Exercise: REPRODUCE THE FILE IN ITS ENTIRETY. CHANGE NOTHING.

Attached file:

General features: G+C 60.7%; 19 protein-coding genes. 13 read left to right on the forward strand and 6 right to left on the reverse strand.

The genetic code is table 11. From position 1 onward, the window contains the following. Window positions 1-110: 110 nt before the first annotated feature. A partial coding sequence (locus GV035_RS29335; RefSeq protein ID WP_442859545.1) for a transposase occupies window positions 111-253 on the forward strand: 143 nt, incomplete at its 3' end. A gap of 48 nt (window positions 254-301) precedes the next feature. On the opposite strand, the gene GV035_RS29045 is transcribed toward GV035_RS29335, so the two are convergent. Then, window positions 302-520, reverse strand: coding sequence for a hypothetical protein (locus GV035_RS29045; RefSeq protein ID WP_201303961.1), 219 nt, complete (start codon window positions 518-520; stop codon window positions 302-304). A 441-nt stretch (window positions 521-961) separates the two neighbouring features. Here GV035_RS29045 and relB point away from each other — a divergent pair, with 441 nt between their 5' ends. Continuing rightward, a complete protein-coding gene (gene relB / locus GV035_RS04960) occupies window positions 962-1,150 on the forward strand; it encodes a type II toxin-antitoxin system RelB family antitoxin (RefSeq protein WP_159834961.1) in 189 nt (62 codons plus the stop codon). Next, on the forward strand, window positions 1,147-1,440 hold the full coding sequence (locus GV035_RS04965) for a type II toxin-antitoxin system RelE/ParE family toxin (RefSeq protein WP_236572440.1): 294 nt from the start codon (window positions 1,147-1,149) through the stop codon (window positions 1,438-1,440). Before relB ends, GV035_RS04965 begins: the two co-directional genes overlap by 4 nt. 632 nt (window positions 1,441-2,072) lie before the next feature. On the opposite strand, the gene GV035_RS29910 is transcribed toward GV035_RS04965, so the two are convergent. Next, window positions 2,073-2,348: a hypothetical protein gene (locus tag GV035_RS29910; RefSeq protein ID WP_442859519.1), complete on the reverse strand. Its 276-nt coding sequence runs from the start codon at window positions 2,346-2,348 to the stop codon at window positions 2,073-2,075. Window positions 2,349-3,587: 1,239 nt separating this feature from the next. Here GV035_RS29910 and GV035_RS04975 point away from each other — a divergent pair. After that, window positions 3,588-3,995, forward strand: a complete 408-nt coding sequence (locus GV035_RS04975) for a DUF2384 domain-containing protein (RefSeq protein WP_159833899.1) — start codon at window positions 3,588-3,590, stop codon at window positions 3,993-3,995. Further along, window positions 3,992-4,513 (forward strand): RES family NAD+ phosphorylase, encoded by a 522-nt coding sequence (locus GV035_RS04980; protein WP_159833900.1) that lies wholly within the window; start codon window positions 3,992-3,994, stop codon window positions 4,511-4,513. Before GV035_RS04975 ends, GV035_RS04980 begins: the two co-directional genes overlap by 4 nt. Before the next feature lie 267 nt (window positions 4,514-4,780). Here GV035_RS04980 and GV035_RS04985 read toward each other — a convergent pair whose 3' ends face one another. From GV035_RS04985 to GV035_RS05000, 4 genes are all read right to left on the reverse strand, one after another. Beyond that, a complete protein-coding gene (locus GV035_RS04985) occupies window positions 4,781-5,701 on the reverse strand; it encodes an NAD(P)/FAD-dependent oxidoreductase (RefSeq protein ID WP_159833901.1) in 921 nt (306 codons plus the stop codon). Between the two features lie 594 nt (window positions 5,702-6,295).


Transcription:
General features: G+C 60.7%; 19 protein-coding genes. 13 read left to right on the forward strand and 6 right to left on the reverse strand.

The genetic code is table 11. From position 1 onward, the window contains the following. Window positions 1-110: 110 nt before the first annotated feature. A partial coding sequence (locus GV035_RS29335; RefSeq protein ID WP_442859545.1) for a transposase occupies window positions 111-253 on the forward strand: 143 nt, incomplete at its 3' end. A gap of 48 nt (window positions 254-301) precedes the next feature. On the opposite strand, the gene GV035_RS29045 is transcribed toward GV035_RS29335, so the two are convergent. Then, window positions 302-520, reverse strand: coding sequence for a hypothetical protein (locus GV035_RS29045; RefSeq protein ID WP_201303961.1), 219 nt, complete (start codon window positions 518-520; stop codon window positions 302-304). A 441-nt stretch (window positions 521-961) separates the two neighbouring features. Here GV035_RS29045 and relB point away from each other — a divergent pair, with 441 nt between their 5' ends. Continuing rightward, a complete protein-coding gene (gene relB / locus GV035_RS04960) occupies window positions 962-1,150 on the forward strand; it encodes a type II toxin-antitoxin system RelB family antitoxin (RefSeq protein WP_159834961.1) in 189 nt (62 codons plus the stop codon). Next, on the forward strand, window positions 1,147-1,440 hold the full coding sequence (locus GV035_RS04965) for a type II toxin-antitoxin system RelE/ParE family toxin (RefSeq protein WP_236572440.1): 294 nt from the start codon (window positions 1,147-1,149) through the stop codon (window positions 1,438-1,440). Before relB ends, GV035_RS04965 begins: the two co-directional genes overlap by 4 nt. 632 nt (window positions 1,441-2,072) lie before the next feature. On the opposite strand, the gene GV035_RS29910 is transcribed toward GV035_RS04965, so the two are convergent. Next, window positions 2,073-2,348: a hypothetical protein gene (locus tag GV035_RS29910; RefSeq protein ID WP_442859519.1), complete on the reverse strand. Its 276-nt coding sequence runs from the start codon at window positions 2,346-2,348 to the stop codon at window positions 2,073-2,075. Window positions 2,349-3,587: 1,239 nt separating this feature from the next. Here GV035_RS29910 and GV035_RS04975 point away from each other — a divergent pair. After that, window positions 3,588-3,995, forward strand: a complete 408-nt coding sequence (locus GV035_RS04975) for a DUF2384 domain-containing protein (RefSeq protein WP_159833899.1) — start codon at window positions 3,588-3,590, stop codon at window positions 3,993-3,995. Further along, window positions 3,992-4,513 (forward strand): RES family NAD+ phosphorylase, encoded by a 522-nt coding sequence (locus GV035_RS04980; protein WP_159833900.1) that lies wholly within the window; start codon window positions 3,992-3,994, stop codon window positions 4,511-4,513. Before GV035_RS04975 ends, GV035_RS04980 begins: the two co-directional genes overlap by 4 nt. Before the next feature lie 267 nt (window positions 4,514-4,780). Here GV035_RS04980 and GV035_RS04985 read toward each other — a convergent pair whose 3' ends face one another. From GV035_RS04985 to GV035_RS05000, 4 genes are all read right to left on the reverse strand, one after another. Beyond that, a complete protein-coding gene (locus GV035_RS04985) occupies window positions 4,781-5,701 on the reverse strand; it encodes an NAD(P)/FAD-dependent oxidoreductase (RefSeq protein ID WP_159833901.1) in 921 nt (306 codons plus the stop codon). Between the two features lie 594 nt (window positions 5,702-6,295).